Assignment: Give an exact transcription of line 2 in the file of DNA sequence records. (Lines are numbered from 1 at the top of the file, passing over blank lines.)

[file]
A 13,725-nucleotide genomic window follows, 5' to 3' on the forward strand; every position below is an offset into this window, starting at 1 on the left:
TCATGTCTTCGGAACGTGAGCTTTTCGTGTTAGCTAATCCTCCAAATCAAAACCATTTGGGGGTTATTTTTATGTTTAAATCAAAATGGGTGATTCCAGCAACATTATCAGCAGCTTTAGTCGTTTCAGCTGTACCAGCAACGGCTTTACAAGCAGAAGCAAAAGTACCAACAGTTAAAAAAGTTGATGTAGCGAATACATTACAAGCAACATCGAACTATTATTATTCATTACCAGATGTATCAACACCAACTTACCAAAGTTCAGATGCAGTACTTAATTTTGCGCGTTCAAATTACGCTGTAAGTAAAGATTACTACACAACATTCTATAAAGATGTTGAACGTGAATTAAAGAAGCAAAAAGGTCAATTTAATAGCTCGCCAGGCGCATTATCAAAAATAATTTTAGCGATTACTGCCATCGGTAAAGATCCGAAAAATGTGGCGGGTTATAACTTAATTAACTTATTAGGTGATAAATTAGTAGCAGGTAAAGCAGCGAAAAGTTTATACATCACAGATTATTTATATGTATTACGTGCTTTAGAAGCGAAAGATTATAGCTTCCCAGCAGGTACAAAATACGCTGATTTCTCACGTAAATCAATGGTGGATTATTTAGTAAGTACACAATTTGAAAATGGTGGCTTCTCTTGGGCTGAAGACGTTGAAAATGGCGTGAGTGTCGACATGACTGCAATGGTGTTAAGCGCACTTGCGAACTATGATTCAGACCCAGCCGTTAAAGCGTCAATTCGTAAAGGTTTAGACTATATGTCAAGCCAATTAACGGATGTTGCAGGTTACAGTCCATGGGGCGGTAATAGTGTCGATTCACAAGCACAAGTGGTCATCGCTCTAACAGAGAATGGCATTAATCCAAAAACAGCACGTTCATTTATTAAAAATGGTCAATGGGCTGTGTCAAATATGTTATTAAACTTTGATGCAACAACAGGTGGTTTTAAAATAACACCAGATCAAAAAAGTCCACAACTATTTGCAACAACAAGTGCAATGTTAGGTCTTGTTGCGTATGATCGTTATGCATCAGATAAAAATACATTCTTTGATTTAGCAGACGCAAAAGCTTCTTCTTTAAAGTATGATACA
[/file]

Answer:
TCATGTCTTCGGAACGTGAGCTTTTCGTGTTAGCTAATCCTCCAAATCAAAACCATTTGGGGGTTATTTTTATGTTTAAATCAAAATGGGTGATTCCAGCAACATTATCAGCAGCTTTAGTCGTTTCAGCTGTACCAGCAACGGCTTTACAAGCAGAAGCAAAAGTACCAACAGTTAAAAAAGTTGATGTAGCGAATACATTACAAGCAACATCGAACTATTATTATTCATTACCAGATGTATCAACACCAACTTACCAAAGTTCAGATGCAGTACTTAATTTTGCGCGTTCAAATTACGCTGTAAGTAAAGATTACTACACAACATTCTATAAAGATGTTGAACGTGAATTAAAGAAGCAAAAAGGTCAATTTAATAGCTCGCCAGGCGCATTATCAAAAATAATTTTAGCGATTACTGCCATCGGTAAAGATCCGAAAAATGTGGCGGGTTATAACTTAATTAACTTATTAGGTGATAAATTAGTAGCAGGTAAAGCAGCGAAAAGTTTATACATCACAGATTATTTATATGTATTACGTGCTTTAGAAGCGAAAGATTATAGCTTCCCAGCAGGTACAAAATACGCTGATTTCTCACGTAAATCAATGGTGGATTATTTAGTAAGTACACAATTTGAAAATGGTGGCTTCTCTTGGGCTGAAGACGTTGAAAATGGCGTGAGTGTCGACATGACTGCAATGGTGTTAAGCGCACTTGCGAACTATGATTCAGACCCAGCCGTTAAAGCGTCAATTCGTAAAGGTTTAGACTATATGTCAAGCCAATTAACGGATGTTGCAGGTTACAGTCCATGGGGCGGTAATAGTGTCGATTCACAAGCACAAGTGGTCATCGCTCTAACAGAGAATGGCATTAATCCAAAAACAGCACGTTCATTTATTAAAAATGGTCAATGGGCTGTGTCAAATATGTTATTAAACTTTGATGCAACAACAGGTGGTTTTAAAATAACACCAGATCAAAAAAGTCCACAACTATTTGCAACAACAAGTGCAATGTTAGGTCTTGTTGCGTATGATCGTTATGCATCAGATAAAAATACATTCTTTGATTTAGCAGACGCAAAAGCTTCTTCTTTAAAGTATGATACA